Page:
Well shoot Sean. I have no real idea what you’re going through, but am going to offer my unasked for opinion and hope that I don’t offend you in any way as that is NOT my intention.

    First of all, I hate that you are basing your happiness on your wife. Your selfish and self centered wife. Your wife that expects you to support her when she is making the conscious decision to break up the family. I’ve never met her, nor you and you’ve never written a bad word about her, but I don’t like her. She’s using you. And you seem to be allowing it. 😦

    Secondly, I’m 200% with Amélie. It’s your wife’s decision to be on her own. She needs to actually be on her own and realize all that that entails. Looking for, finding, moving into a new apartment. Arranging utilities and day to day logistics of living alone. I can’t help but think of that stupid pithy phrase of ‘having your cake and eating it too’. She’s the one leaving, yet you’re helping to make it as easy as possible for her. 😦

    You’re a good guy Sean. You deserve a good woman. I know you don’t want to create waves or preclude your wife from changing her mind, but really if you keep making it so easy on her, why would she change her mind. And as for that topic, I think you deserve better. Better than her and better than the way she’s treating you.

    😦

    • Hey Grey,

      I have no objection to you letting loose with an 0pinion.

      I agree that the way I have written this up, it might easily be interpreted as me being used or her consciously trying to use me. But, this isn’t really the case.

      She knows the impact to me and to the kids. She’s apologized for it. But it doesn’t stop this running train; I’ve said before, I think she has problems. An unwillingness to see someone (a medical professional) who might be able to diagnose the root cause of these problems means that those problems aren’t identified. There is no understanding in her own mind of the entirety of why she is doing this, or what root motivators exist, and so we each pay the price.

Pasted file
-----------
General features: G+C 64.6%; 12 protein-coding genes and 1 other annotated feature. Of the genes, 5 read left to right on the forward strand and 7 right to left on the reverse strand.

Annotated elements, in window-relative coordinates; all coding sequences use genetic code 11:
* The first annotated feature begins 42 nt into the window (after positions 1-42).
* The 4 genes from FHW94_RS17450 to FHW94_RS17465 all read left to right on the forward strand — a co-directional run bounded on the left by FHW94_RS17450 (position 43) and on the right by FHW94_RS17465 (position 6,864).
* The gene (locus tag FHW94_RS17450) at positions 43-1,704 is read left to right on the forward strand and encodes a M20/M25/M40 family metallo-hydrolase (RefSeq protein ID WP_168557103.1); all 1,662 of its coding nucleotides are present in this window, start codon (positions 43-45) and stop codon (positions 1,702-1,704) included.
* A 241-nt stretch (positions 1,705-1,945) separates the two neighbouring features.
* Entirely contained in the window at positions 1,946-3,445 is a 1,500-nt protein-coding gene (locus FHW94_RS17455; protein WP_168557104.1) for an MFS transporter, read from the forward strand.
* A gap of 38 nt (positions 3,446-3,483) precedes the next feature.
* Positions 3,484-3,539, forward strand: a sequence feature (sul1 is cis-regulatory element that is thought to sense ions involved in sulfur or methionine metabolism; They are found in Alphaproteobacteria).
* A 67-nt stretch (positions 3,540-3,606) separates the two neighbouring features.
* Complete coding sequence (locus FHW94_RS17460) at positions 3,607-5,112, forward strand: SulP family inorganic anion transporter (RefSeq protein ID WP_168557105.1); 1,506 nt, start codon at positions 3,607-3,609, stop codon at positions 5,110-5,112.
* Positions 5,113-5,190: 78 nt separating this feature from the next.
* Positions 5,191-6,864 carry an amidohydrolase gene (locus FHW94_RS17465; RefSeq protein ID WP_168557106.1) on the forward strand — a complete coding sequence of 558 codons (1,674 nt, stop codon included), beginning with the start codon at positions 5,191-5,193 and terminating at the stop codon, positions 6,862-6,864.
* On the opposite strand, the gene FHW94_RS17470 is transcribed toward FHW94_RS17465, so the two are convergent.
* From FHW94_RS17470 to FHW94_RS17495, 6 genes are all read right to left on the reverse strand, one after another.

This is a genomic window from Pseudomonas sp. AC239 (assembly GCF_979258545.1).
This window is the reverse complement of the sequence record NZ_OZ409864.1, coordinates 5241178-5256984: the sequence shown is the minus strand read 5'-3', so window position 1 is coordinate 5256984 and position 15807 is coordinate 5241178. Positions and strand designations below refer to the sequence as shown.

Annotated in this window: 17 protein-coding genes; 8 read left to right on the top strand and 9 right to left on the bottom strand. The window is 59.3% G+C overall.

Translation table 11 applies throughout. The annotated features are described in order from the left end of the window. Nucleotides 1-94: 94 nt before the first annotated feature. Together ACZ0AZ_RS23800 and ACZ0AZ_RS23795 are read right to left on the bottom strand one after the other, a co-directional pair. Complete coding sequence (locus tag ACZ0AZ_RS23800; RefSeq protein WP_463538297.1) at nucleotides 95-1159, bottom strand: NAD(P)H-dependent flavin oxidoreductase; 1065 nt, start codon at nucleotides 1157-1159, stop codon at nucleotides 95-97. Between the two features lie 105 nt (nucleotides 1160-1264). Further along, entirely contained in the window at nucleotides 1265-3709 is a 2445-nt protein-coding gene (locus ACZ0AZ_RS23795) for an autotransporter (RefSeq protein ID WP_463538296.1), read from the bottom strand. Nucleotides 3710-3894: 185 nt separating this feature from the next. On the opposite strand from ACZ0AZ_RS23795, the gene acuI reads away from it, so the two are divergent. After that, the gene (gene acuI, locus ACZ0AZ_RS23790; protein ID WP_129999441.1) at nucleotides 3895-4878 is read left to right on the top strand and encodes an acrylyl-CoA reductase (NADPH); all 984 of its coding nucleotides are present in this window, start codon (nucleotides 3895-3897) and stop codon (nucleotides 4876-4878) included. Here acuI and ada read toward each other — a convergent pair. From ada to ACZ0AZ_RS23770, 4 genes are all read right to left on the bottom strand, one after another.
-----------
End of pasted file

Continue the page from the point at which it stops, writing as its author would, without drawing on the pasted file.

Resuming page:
You’re right that I could step back and tell her to find friends to move her in (I found out that she did get quite a few offers). But it’s just me. Were she doing this with spite, I’d be leaving her stuff on the front lawn before changing the door locks. Since it’s not like that, and since she’s not enjoying what she’s doing, I’m willing to cut her some slack.

      At her best, my wife is a woman I am happy with. But she’s not that person anymore. She hasn’t become mean, she just got lost somewhere along the way.

      Maybe a few months from now, I will look back on this and laugh at my naievety, but I’m hoping that I guess this one right.

      Thanks again!

  3. Pingback: She leaves on Tuesday | I think Divorce is likely

  4. If I was closer, I would give you a great big squishy hug…

    • Thanks RNP. My three daughters all like hugs so I do get them, but not from adults. Heading off to the heavily-treed north-west seems a little overboard perhaps. I could ask in my office and my local grocery store, but they might have rules about that…

  5. everevie says:

    I have to agree somewhat with Amelie and Grey….I do think you are making it too easy on her…and she really should get a sense for what real independence feels like. However, I say that, knowing full well that I’d be doing exactly the same thing as you…right or the wrong.

  6. I’m really confused as to how she wants independence but is so dependent that she cannot even make her own appointments to look at her place or move out. Please don’t take this as a criticism of you; nobody knows how they would react in any situation they are no in, but I with Amelie on this. And the fact that she made comment of having a man-friend over is just a low blow. I do think she is deceiving herself and not confident or independent enough to actually state her true intentions. This has to be a horrible time for you and I am so sorry. I do believe it will start to get better, little by little, once she is no longer there.

  7. Hi Click,

    Setting aside the emotional element for a moment, I am very good at organizing and coordinating things like this. As an example, and bearing in mind the theory that she might regret this in the future and want to repair the broken relationship, I negotiated a clause in her “1-year” contract that lets her out on 60 days notice with very little penalty. It really is one of the things I do well. Hence, practicalities mean that, since this money is still coming from the family accounts for now, why not save money where I can?

    You have also highlighted the most important element of this. Is she deceiving herself about keeping open a way to return? Maybe. It’s too early to tell at the moment. I know I shall be a keen observer of how this plays out.

    No matter what, the mention of a man-friend was, at best, heartless.

  8. Ah, I know too well the Glimmer Of Hope. I’d do no differently to you, right down to helping him find his apartment (although in my case, he wants to be Independent (TM)., so I have to let him find his own way. Which of course means that one month after telling me he wants to live on his own, he is still in my house.)

  9. Pingback: She leaves on Tuesday | Four is a Family